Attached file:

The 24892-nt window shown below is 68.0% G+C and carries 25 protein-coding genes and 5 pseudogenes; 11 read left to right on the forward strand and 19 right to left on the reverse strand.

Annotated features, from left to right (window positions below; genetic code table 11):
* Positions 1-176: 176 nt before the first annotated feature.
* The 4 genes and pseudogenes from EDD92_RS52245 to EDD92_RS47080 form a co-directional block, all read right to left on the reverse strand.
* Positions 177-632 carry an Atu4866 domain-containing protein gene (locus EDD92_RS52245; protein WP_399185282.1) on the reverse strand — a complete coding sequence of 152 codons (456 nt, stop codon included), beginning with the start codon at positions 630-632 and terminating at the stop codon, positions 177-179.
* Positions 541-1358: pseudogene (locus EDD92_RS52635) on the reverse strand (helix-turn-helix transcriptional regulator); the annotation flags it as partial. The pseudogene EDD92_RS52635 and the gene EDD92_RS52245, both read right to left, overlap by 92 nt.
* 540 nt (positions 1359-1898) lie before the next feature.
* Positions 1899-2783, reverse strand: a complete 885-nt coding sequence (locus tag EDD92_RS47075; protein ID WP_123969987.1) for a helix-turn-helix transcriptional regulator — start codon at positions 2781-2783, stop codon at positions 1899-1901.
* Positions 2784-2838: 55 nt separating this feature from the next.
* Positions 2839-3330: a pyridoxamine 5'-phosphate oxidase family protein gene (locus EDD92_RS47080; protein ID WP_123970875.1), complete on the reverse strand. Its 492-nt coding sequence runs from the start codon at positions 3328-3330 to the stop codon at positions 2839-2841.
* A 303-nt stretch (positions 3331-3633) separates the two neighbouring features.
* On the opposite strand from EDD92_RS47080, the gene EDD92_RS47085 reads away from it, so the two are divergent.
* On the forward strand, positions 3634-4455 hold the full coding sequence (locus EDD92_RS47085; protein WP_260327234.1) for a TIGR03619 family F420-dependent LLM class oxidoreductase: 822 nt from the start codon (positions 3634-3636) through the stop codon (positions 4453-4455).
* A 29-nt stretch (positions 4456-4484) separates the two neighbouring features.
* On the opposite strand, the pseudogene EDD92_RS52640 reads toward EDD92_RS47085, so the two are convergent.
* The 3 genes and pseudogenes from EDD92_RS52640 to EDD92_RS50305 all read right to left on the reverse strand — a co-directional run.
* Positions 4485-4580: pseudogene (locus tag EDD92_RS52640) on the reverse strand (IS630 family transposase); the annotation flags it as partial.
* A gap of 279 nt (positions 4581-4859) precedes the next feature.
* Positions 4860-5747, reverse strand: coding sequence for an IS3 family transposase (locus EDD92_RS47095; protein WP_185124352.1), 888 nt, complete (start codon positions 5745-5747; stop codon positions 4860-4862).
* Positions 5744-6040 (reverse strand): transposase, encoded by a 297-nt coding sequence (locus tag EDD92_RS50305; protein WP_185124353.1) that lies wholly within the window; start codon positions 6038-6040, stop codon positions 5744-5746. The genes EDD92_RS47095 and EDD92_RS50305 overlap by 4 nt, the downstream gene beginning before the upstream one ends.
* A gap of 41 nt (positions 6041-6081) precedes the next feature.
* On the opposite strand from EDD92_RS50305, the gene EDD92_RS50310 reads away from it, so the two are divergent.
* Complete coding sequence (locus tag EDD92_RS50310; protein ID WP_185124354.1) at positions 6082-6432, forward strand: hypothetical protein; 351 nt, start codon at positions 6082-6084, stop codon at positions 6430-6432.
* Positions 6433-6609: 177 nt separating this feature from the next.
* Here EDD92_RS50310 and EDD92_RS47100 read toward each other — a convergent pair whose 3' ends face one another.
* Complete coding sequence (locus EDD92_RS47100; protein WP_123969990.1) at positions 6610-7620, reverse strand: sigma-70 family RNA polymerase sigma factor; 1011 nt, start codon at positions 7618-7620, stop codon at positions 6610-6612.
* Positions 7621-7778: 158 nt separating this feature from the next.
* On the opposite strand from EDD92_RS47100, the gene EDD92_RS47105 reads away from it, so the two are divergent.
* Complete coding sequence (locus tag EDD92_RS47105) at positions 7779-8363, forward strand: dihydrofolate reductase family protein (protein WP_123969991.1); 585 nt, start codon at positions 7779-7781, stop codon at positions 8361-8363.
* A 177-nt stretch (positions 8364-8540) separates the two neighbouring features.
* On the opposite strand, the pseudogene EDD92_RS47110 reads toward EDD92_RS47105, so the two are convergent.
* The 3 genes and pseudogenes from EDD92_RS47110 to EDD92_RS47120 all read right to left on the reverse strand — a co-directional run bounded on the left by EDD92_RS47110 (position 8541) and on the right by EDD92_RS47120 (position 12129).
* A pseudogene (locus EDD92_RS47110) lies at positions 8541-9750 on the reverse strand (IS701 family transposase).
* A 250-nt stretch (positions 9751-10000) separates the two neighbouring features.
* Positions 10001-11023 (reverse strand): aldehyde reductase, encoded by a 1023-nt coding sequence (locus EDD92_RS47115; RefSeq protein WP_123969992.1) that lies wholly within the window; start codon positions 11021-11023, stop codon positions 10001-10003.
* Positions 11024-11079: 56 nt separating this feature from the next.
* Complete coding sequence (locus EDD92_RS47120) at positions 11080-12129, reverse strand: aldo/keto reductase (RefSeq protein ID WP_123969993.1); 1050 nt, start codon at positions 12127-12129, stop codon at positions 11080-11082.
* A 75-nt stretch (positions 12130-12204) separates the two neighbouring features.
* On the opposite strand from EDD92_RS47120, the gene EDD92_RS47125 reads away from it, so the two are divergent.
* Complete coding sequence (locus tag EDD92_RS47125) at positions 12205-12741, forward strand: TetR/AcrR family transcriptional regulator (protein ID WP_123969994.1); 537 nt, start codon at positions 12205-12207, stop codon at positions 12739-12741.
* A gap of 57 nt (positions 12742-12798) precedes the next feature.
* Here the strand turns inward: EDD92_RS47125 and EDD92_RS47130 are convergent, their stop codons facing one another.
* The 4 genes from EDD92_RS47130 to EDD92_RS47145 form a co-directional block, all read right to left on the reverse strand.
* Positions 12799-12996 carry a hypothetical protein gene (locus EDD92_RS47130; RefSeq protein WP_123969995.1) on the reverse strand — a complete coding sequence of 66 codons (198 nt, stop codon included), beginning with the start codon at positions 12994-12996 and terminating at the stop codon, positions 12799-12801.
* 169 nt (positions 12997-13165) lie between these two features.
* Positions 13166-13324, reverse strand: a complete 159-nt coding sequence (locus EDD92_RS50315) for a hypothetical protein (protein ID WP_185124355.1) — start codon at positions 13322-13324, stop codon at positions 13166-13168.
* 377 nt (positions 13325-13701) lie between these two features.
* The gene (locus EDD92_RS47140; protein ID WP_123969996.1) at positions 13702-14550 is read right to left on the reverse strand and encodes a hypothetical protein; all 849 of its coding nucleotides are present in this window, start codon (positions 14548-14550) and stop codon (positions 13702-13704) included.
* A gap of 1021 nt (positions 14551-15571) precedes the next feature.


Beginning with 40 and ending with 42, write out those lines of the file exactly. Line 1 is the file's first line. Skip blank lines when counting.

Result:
* Complete coding sequence (locus tag EDD92_RS47125) at positions 12205-12741, forward strand: TetR/AcrR family transcriptional regulator (protein ID WP_123969994.1); 537 nt, start codon at positions 12205-12207, stop codon at positions 12739-12741.
* A gap of 57 nt (positions 12742-12798) precedes the next feature.
* Here the strand turns inward: EDD92_RS47125 and EDD92_RS47130 are convergent, their stop codons facing one another.